Hemiparesis and facial sensory loss following cervical epidural steroid injection

Research output: Contribution to journalArticle

6 Scopus citations

Abstract

Interlaminar cervical epidural steroid injections (ic-ESI) are safe and effective treatment options for the management of acute and chronic radiculopathy, spinal stenosis, and other causes of neck pain not responding to more conservative measures. However, the procedure inherently lends itself to possible spinal cord injury (SCI). Though reports of such events have been documented, the clinical presentation of patients with needle puncture SCI varies. In part, this may be due to anatomic considerations, as symptoms may be dependent on the cervical level intruded, as well as the volume and type of injectate used.

Many cases go unreported and therefore the true incidence of cord injections during ic-ESI is not known. Cervical epidurals can be performed by the transforaminal or interlaminar approach. It is generally accepted that ic-ESI is safer than transforaminal epidurals. There are numerous reports of arterial invasion or irritation with the latter despite an inherently greater risk of cord puncture with the former. The likelihood of cord interruption rises when ic-ESIs are performed above C6-C7 as there is a relatively slim epidural layer compared to lower cervical epidural zones. Though most cases of devastating outcomes, such as hemiplegia and death, have been reported during cervical transforaminal epidural injections and rarely with ic-ESI, it is important to understand the symptoms and potential pitfalls of performing any cervical epidural injection. Cervical epidural malpractice claims are uncommon, but exceed those of steroid blocks at all the levels combined, demonstrating the need for improved awareness of potential complications in ic-ESI. Here, we will describe an unusual presentation of a spinal cord injection during an ic-ESI procedure.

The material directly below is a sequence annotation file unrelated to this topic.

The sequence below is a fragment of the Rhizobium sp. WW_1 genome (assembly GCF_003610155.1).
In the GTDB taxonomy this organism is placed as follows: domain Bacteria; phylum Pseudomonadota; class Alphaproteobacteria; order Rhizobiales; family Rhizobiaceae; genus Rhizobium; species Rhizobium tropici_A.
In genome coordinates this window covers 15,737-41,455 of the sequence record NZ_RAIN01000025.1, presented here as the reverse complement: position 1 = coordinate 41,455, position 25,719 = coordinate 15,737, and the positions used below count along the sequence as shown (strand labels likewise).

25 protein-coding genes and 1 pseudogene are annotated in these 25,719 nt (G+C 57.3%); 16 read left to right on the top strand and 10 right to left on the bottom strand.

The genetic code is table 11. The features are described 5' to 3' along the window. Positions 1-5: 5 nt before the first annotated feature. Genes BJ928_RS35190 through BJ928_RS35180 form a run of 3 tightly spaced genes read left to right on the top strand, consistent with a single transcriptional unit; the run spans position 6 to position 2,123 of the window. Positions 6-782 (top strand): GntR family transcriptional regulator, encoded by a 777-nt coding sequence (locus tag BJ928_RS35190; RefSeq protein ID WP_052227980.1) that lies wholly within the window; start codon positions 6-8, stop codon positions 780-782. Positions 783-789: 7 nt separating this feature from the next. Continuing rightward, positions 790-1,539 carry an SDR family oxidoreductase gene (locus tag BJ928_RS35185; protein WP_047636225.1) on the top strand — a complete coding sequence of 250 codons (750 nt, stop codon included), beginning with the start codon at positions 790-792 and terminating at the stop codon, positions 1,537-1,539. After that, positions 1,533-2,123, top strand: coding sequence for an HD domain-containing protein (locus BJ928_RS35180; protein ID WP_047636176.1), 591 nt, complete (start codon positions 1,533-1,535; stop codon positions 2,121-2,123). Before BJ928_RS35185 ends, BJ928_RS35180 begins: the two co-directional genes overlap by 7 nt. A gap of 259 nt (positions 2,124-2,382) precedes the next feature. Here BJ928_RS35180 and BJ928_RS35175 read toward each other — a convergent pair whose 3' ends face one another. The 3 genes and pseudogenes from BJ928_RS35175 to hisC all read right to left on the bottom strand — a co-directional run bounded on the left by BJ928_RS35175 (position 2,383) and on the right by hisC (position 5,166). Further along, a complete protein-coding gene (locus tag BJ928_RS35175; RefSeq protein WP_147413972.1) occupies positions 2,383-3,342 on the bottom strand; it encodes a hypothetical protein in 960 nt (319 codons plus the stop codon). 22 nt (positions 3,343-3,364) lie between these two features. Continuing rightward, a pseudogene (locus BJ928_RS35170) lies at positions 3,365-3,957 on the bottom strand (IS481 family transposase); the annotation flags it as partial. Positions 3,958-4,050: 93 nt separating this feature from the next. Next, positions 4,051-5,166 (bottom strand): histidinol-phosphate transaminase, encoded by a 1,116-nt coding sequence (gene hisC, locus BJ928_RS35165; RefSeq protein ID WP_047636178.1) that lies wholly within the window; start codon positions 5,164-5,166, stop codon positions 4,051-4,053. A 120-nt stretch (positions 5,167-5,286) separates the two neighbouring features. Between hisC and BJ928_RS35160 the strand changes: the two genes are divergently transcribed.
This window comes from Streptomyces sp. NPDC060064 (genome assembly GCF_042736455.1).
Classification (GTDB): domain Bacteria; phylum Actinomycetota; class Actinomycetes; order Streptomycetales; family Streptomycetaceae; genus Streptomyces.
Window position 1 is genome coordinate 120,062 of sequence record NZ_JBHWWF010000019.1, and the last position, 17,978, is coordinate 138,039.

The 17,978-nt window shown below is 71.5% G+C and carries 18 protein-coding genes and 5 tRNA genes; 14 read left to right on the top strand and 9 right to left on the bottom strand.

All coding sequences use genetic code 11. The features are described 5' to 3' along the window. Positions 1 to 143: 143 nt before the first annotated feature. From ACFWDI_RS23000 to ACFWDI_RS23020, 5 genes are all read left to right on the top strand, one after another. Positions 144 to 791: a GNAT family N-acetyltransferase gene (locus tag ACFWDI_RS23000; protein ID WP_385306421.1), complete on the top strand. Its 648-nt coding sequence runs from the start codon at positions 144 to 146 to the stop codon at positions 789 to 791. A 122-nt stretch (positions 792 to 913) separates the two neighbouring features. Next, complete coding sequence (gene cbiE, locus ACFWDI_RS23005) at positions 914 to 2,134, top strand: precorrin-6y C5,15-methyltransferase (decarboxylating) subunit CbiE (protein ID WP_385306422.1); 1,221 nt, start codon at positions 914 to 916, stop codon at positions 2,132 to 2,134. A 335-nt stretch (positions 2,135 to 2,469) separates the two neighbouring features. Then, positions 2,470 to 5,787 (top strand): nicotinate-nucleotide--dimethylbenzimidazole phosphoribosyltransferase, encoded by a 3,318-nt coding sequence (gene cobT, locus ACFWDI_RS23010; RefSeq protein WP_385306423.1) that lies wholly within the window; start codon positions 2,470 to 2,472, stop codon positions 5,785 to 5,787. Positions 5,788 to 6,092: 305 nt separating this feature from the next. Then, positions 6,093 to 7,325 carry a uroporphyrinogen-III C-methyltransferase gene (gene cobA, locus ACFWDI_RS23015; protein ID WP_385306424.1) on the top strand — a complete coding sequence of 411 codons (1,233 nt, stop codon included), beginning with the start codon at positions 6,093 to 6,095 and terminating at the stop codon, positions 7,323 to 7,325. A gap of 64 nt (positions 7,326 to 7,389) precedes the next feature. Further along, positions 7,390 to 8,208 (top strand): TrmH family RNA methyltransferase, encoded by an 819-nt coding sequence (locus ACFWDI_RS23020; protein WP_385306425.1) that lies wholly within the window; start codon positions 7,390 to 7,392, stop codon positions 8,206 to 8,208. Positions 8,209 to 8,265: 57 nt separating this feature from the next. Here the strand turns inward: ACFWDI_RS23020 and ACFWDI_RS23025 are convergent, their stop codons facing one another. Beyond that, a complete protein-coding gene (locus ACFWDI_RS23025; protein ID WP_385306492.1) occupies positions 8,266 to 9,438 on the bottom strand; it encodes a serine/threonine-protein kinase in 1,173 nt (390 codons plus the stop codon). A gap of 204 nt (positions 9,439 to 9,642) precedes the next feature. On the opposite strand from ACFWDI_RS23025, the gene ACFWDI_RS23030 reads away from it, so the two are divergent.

Original languageEnglish (US)
Pages (from-to)E761-E767
JournalPain Physician
Volume17
Issue number6
StatePublished - Nov 1 2014

Keywords

  • Cervical epidural
  • Hemiparesis
  • Spinal cord

ASJC Scopus subject areas

  • Anesthesiology and Pain Medicine

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